State’s Olympic Peninsula is
area for truly memorable vacation. It offers miles of unique
shorelines, alpine meadows
crowned with glaciers, dense rain forest valleys and almost a million
acres of Olympic National
Park to enjoy along with Olympic National Forest and dozens of other
attractions along with many other state,
county and city parks.
The Olympic Peninsula is home to some of the
only temperate rain forests in the
world, including the Hoh, Queets, and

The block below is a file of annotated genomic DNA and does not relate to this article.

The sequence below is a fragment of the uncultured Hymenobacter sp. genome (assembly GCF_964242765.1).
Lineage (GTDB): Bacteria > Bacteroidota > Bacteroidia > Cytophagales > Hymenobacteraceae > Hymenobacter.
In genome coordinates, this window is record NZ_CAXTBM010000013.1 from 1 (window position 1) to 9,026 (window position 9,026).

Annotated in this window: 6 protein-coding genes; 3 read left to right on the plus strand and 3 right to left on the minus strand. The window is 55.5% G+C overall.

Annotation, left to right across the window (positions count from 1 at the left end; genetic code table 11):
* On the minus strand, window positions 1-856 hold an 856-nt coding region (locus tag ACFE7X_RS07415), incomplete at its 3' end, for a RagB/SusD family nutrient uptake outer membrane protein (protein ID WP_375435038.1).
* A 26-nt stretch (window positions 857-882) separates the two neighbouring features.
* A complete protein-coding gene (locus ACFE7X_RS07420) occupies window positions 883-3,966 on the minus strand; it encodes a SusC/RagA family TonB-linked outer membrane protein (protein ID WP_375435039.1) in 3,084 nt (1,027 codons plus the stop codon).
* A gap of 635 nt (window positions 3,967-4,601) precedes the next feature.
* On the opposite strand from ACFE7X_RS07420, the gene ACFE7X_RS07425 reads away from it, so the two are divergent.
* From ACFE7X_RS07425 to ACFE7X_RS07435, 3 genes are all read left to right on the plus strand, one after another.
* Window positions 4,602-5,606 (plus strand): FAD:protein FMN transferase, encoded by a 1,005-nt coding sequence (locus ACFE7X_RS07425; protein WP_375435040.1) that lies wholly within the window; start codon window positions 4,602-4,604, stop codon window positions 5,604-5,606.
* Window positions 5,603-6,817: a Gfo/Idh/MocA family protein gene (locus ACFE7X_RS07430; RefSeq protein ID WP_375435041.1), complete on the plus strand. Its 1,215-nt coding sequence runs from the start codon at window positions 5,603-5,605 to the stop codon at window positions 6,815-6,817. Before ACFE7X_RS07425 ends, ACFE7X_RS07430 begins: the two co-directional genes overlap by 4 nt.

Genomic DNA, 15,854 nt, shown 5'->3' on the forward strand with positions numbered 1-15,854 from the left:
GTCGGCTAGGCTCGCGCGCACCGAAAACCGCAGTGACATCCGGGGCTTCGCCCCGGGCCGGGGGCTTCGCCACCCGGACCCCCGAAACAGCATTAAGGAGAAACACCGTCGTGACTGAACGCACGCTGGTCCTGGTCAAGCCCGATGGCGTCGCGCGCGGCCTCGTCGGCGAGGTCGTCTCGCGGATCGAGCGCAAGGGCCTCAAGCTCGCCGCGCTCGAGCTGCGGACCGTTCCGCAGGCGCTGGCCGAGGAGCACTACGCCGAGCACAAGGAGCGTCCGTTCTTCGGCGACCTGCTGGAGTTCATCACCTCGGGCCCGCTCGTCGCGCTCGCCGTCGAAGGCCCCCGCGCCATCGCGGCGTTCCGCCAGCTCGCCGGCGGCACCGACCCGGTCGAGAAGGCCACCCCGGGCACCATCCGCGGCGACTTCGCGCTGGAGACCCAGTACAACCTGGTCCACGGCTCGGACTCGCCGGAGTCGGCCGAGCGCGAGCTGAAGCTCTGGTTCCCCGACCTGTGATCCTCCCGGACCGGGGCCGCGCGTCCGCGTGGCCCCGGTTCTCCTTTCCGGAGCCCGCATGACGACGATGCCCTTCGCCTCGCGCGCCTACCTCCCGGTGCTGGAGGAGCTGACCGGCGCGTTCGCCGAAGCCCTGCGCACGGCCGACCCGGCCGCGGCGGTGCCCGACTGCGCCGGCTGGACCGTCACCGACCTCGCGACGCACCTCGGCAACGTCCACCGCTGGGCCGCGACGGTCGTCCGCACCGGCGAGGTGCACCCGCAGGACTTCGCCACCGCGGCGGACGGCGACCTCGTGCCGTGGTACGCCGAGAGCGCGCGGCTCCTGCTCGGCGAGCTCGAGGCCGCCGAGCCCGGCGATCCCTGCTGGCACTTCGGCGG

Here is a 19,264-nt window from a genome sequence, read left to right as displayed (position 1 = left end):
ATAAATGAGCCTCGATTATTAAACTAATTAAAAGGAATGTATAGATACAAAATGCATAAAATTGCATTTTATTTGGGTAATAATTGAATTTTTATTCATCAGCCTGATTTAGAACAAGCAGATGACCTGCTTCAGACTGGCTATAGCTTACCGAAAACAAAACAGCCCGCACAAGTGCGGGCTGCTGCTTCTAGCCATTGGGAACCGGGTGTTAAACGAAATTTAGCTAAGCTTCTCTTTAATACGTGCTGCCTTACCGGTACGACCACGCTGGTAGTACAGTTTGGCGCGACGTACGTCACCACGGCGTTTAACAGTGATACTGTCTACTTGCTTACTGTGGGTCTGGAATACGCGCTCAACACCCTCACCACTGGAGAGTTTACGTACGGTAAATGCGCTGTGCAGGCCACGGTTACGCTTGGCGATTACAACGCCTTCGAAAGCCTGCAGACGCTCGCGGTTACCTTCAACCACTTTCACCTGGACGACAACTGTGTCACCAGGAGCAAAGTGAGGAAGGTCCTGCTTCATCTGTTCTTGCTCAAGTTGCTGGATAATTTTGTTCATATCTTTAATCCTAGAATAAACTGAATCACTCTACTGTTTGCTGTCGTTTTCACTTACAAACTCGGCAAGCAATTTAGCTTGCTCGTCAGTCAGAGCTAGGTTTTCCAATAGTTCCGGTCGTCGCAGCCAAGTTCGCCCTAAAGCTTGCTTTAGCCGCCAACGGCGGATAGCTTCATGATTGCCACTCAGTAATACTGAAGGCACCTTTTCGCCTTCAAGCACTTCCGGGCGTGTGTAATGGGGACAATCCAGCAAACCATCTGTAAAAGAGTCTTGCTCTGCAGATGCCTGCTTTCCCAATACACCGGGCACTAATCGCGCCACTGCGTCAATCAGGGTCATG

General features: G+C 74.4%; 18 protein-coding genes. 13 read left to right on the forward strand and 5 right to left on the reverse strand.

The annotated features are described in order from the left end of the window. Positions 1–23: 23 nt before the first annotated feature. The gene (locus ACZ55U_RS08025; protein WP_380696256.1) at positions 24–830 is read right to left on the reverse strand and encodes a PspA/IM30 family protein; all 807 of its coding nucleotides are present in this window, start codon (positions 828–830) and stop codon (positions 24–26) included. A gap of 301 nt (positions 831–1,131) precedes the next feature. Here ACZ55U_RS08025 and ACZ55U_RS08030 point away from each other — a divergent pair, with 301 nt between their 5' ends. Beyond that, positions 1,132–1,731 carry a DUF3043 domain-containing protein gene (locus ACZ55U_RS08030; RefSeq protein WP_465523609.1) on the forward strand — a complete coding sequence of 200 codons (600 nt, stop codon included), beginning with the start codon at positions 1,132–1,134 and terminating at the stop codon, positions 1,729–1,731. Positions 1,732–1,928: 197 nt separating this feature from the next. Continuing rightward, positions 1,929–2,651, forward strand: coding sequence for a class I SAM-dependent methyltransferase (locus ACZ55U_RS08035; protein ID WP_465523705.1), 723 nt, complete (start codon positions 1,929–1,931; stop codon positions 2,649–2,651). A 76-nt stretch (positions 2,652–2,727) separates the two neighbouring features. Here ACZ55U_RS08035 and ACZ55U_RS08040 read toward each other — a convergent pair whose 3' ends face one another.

Quinault. Rain forest vegetation is concentrated primarily in the
western part of the peninsula, as the interior mountains create a rain
shadow effect in areas to the east, resulting in a much drier climate
in those locales.
At 7,980 feet,
Mount Olympus is the highest peak in Olympic National Park and has the
third largest glacial system in the contiguous U.S. Mount Olympus
receives over 200 inches of
precipitation each year and most of that falls as snow.
In 1988, Congress designated
95% of Olympic National Park as Wilderness. The Olympic Wilderness is a
part of the National Wilderness Preservation System.